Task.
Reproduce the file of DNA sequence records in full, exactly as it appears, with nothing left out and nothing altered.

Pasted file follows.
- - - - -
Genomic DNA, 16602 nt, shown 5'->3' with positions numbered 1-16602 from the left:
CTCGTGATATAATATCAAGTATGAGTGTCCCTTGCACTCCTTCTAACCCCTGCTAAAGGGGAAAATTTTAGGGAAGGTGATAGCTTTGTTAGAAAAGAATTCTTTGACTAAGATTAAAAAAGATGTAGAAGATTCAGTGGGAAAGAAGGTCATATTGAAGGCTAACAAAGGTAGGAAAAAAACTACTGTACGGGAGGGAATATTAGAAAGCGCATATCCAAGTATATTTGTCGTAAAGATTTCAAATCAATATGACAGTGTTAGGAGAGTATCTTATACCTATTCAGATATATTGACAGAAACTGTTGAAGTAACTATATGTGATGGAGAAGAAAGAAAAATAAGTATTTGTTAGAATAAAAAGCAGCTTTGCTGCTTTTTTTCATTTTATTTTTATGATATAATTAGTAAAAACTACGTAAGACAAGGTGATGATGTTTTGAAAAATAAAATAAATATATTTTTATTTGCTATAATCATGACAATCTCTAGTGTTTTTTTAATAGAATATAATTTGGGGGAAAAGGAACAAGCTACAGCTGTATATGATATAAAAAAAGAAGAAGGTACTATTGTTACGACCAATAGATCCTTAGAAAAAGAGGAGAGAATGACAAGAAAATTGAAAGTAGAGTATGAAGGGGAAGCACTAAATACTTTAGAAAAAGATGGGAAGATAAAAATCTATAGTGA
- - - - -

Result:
Genomic DNA, 16602 nt, shown 5'->3' with positions numbered 1-16602 from the left:
CTCGTGATATAATATCAAGTATGAGTGTCCCTTGCACTCCTTCTAACCCCTGCTAAAGGGGAAAATTTTAGGGAAGGTGATAGCTTTGTTAGAAAAGAATTCTTTGACTAAGATTAAAAAAGATGTAGAAGATTCAGTGGGAAAGAAGGTCATATTGAAGGCTAACAAAGGTAGGAAAAAAACTACTGTACGGGAGGGAATATTAGAAAGCGCATATCCAAGTATATTTGTCGTAAAGATTTCAAATCAATATGACAGTGTTAGGAGAGTATCTTATACCTATTCAGATATATTGACAGAAACTGTTGAAGTAACTATATGTGATGGAGAAGAAAGAAAAATAAGTATTTGTTAGAATAAAAAGCAGCTTTGCTGCTTTTTTTCATTTTATTTTTATGATATAATTAGTAAAAACTACGTAAGACAAGGTGATGATGTTTTGAAAAATAAAATAAATATATTTTTATTTGCTATAATCATGACAATCTCTAGTGTTTTTTTAATAGAATATAATTTGGGGGAAAAGGAACAAGCTACAGCTGTATATGATATAAAAAAAGAAGAAGGTACTATTGTTACGACCAATAGATCCTTAGAAAAAGAGGAGAGAATGACAAGAAAATTGAAAGTAGAGTATGAAGGGGAAGCACTAAATACTTTAGAAAAAGATGGGAAGATAAAAATCTATAGTGA